Steve Borthwick explains how Japan coach Eddie Jones's gameplan gave the Brave Blossoms the confidence to beat South Africa
When former England captain Steve Borthwick signed up to work with Eddie Jones as Japan’s forwards coach after hanging up his boots, little did he know he’d be involved in making rugby history.
The 57-cap veteran jumped at the chance to work with Jones, having played under him at Saracens in the 2008/09 season and watched on as the Australian coach masterminded Japan’s victory over South Africa on Saturday.
Neutralising the Springboks’ scrum and relentless defence were just two hallmarks of the victory, one which Borthwick expects to help this tournament live long in the memory.
“This result is going to send a shockwave around and I think that’s fantastic,” Borthwick said, as quoted in the Daily Mail. ‘”It will really help make this tournament. It was always going to be a special tournament but after that it’s going to be even better.”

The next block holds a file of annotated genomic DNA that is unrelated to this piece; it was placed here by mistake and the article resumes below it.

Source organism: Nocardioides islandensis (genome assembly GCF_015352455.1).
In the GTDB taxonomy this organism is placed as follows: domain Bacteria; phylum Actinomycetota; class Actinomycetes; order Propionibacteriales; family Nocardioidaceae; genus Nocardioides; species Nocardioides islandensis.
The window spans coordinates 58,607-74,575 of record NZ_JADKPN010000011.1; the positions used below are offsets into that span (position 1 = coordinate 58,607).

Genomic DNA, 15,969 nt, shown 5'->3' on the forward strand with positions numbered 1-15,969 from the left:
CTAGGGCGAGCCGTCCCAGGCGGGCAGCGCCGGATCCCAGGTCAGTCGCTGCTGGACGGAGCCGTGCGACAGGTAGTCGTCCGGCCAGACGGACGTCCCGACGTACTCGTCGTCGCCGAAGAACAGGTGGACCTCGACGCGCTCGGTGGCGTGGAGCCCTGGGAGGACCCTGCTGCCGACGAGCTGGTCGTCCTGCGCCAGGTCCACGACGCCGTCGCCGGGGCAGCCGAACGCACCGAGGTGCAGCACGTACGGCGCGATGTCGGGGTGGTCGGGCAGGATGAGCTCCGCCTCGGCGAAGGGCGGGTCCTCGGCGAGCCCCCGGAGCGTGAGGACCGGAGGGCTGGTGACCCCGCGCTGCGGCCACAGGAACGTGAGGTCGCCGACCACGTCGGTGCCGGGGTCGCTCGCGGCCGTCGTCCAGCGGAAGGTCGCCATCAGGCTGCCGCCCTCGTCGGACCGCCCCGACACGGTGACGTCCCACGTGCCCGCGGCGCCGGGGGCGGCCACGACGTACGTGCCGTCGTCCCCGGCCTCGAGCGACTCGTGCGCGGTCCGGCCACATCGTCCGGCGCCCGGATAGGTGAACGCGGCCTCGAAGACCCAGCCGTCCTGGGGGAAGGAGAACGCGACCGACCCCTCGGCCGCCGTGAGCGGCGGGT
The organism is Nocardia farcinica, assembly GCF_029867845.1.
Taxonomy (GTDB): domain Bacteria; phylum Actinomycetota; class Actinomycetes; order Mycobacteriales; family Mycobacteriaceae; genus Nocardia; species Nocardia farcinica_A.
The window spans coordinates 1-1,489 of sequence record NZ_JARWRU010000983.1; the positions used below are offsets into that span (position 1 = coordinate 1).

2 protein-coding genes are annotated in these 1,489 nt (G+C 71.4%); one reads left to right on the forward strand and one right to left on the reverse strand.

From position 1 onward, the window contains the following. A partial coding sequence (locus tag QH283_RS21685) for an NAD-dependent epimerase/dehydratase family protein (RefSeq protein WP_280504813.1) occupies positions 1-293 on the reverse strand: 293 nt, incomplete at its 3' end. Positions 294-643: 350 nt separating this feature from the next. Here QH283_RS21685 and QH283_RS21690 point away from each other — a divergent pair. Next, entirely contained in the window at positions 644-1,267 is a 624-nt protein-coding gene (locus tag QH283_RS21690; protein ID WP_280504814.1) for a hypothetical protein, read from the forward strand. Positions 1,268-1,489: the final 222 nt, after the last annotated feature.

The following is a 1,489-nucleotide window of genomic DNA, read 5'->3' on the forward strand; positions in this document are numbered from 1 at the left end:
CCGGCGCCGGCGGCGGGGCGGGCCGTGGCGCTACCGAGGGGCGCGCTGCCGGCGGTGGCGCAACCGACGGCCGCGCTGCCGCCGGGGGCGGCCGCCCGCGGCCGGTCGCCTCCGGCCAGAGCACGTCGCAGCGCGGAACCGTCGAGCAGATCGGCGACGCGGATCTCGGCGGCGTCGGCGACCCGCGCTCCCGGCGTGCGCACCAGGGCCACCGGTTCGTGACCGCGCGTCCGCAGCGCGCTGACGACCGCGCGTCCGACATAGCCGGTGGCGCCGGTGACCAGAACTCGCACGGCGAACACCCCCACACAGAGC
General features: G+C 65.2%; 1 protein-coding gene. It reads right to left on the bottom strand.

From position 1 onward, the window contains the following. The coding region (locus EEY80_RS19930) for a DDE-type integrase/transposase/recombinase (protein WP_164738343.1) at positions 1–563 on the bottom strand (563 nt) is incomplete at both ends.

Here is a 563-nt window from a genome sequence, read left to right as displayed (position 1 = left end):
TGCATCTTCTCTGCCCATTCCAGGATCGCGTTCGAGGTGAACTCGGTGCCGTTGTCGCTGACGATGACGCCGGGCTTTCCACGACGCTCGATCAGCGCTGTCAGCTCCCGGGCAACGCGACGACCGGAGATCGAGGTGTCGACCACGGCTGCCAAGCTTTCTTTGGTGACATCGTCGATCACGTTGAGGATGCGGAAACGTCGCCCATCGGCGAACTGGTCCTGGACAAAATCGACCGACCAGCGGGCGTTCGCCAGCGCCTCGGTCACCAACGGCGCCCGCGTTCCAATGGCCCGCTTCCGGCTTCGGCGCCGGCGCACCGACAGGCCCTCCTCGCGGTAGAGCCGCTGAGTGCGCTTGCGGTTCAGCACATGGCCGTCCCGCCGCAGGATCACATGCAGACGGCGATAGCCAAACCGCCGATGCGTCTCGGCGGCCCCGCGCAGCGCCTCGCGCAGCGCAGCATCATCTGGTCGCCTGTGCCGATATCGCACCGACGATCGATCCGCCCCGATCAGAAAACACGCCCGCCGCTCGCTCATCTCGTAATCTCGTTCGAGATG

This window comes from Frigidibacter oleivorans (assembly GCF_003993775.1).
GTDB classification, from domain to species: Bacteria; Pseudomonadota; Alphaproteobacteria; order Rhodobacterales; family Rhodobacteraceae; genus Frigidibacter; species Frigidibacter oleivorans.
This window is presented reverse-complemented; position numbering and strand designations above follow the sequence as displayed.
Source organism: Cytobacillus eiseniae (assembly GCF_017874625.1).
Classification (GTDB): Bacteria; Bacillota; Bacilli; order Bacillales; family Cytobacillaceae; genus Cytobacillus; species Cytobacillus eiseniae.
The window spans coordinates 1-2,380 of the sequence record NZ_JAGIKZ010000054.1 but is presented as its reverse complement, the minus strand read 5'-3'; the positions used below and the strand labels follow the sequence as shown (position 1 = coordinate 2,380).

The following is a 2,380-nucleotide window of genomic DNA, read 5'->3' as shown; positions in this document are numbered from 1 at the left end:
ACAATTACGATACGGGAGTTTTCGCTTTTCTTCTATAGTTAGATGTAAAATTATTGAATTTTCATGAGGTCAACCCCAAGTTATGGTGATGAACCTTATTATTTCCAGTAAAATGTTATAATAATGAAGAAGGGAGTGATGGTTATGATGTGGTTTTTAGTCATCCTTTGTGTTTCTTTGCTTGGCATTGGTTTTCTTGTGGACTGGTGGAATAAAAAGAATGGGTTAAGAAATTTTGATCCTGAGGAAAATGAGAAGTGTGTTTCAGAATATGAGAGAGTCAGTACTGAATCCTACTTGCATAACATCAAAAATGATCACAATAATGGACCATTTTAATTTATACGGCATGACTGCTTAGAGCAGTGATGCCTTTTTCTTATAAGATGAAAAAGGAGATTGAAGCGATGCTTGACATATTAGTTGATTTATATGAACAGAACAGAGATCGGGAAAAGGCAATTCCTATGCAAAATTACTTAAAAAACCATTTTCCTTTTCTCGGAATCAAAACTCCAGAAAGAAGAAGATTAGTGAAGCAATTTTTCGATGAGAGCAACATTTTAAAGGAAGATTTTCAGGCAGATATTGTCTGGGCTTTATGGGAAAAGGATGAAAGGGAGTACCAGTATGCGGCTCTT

Usually, when tier two teams play tier one teams, the underdogs tire as the game goes into the final 20 minutes, with the sheer effort of keeping their opponents at bay.
When Adriaan Strauss crossed the line in the dying minutes many fans will be forgiven for thinking that was the end of Japan’s chances.
But Borthwick explains that the Brave Blossoms had a script for the game and as long as they were in touch with the double World Cup winners they believed they could win.
“I don’t think too many people would have believed it before the game,” he added. “But two days ago Eddie addressed the team, and he talked about a script for the game. ‘This is how we want it to go, how we want it to start’.
“And it was exactly what happened; that was the script. We talked about staying with them, staying close. We said if we can put some pressure on them, if we can get to half-time, and to 60 minutes. That was exactly what happened.
“Eddie is brilliant. To develop this group of players, to be able to achieve that, absolutely brilliant. Technically, to drive the programme and physically to do that and instil this belief in the players that they can do that. To go on the field and believe you can beat South Africa, I am not sure too many people as a head coach could have done that.”
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